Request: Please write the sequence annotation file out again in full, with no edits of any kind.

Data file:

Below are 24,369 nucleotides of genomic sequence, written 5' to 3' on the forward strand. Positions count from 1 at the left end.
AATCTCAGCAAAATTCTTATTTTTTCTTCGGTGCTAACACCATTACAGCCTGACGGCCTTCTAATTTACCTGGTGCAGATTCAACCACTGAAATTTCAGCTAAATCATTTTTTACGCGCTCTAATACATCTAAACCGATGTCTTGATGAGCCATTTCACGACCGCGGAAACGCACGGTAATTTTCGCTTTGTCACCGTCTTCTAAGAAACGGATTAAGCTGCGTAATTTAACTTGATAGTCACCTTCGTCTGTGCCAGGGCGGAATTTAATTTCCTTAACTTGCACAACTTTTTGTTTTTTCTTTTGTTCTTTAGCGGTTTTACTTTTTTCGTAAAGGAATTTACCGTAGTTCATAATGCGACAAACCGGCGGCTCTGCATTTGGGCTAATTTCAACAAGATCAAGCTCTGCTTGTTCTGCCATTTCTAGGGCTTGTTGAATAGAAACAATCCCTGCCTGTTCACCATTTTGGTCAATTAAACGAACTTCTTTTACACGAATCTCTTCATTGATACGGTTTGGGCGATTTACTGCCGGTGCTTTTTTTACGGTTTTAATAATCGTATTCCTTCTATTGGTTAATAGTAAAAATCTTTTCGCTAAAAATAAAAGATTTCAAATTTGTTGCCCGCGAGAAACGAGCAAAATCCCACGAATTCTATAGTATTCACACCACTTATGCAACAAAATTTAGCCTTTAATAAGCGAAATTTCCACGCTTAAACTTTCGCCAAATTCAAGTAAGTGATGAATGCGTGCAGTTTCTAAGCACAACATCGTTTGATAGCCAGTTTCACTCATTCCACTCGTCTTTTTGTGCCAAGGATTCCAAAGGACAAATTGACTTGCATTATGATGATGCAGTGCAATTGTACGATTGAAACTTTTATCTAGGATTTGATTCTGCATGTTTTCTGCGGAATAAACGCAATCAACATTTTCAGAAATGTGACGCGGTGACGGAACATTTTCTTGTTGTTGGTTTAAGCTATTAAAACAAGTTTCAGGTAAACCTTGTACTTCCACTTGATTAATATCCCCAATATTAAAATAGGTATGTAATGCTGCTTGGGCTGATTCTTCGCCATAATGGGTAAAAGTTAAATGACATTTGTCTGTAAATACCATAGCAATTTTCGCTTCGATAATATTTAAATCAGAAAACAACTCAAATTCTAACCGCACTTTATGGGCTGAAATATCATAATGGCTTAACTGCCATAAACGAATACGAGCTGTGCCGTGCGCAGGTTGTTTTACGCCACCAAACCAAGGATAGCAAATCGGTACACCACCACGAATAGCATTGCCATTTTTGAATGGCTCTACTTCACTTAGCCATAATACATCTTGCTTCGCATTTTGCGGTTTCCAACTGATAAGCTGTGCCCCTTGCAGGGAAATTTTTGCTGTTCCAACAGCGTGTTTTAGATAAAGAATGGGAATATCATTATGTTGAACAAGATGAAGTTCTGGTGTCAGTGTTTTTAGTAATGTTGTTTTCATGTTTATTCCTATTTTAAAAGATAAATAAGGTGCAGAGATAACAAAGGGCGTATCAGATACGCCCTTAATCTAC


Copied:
Below are 24,369 nucleotides of genomic sequence, written 5' to 3' on the forward strand. Positions count from 1 at the left end.
AATCTCAGCAAAATTCTTATTTTTTCTTCGGTGCTAACACCATTACAGCCTGACGGCCTTCTAATTTACCTGGTGCAGATTCAACCACTGAAATTTCAGCTAAATCATTTTTTACGCGCTCTAATACATCTAAACCGATGTCTTGATGAGCCATTTCACGACCGCGGAAACGCACGGTAATTTTCGCTTTGTCACCGTCTTCTAAGAAACGGATTAAGCTGCGTAATTTAACTTGATAGTCACCTTCGTCTGTGCCAGGGCGGAATTTAATTTCCTTAACTTGCACAACTTTTTGTTTTTTCTTTTGTTCTTTAGCGGTTTTACTTTTTTCGTAAAGGAATTTACCGTAGTTCATAATGCGACAAACCGGCGGCTCTGCATTTGGGCTAATTTCAACAAGATCAAGCTCTGCTTGTTCTGCCATTTCTAGGGCTTGTTGAATAGAAACAATCCCTGCCTGTTCACCATTTTGGTCAATTAAACGAACTTCTTTTACACGAATCTCTTCATTGATACGGTTTGGGCGATTTACTGCCGGTGCTTTTTTTACGGTTTTAATAATCGTATTCCTTCTATTGGTTAATAGTAAAAATCTTTTCGCTAAAAATAAAAGATTTCAAATTTGTTGCCCGCGAGAAACGAGCAAAATCCCACGAATTCTATAGTATTCACACCACTTATGCAACAAAATTTAGCCTTTAATAAGCGAAATTTCCACGCTTAAACTTTCGCCAAATTCAAGTAAGTGATGAATGCGTGCAGTTTCTAAGCACAACATCGTTTGATAGCCAGTTTCACTCATTCCACTCGTCTTTTTGTGCCAAGGATTCCAAAGGACAAATTGACTTGCATTATGATGATGCAGTGCAATTGTACGATTGAAACTTTTATCTAGGATTTGATTCTGCATGTTTTCTGCGGAATAAACGCAATCAACATTTTCAGAAATGTGACGCGGTGACGGAACATTTTCTTGTTGTTGGTTTAAGCTATTAAAACAAGTTTCAGGTAAACCTTGTACTTCCACTTGATTAATATCCCCAATATTAAAATAGGTATGTAATGCTGCTTGGGCTGATTCTTCGCCATAATGGGTAAAAGTTAAATGACATTTGTCTGTAAATACCATAGCAATTTTCGCTTCGATAATATTTAAATCAGAAAACAACTCAAATTCTAACCGCACTTTATGGGCTGAAATATCATAATGGCTTAACTGCCATAAACGAATACGAGCTGTGCCGTGCGCAGGTTGTTTTACGCCACCAAACCAAGGATAGCAAATCGGTACACCACCACGAATAGCATTGCCATTTTTGAATGGCTCTACTTCACTTAGCCATAATACATCTTGCTTCGCATTTTGCGGTTTCCAACTGATAAGCTGTGCCCCTTGCAGGGAAATTTTTGCTGTTCCAACAGCGTGTTTTAGATAAAGAATGGGAATATCATTATGTTGAACAAGATGAAGTTCTGGTGTCAGTGTTTTTAGTAATGTTGTTTTCATGTTTATTCCTATTTTAAAAGATAAATAAGGTGCAGAGATAACAAAGGGCGTATCAGATACGCCCTTAATCTAC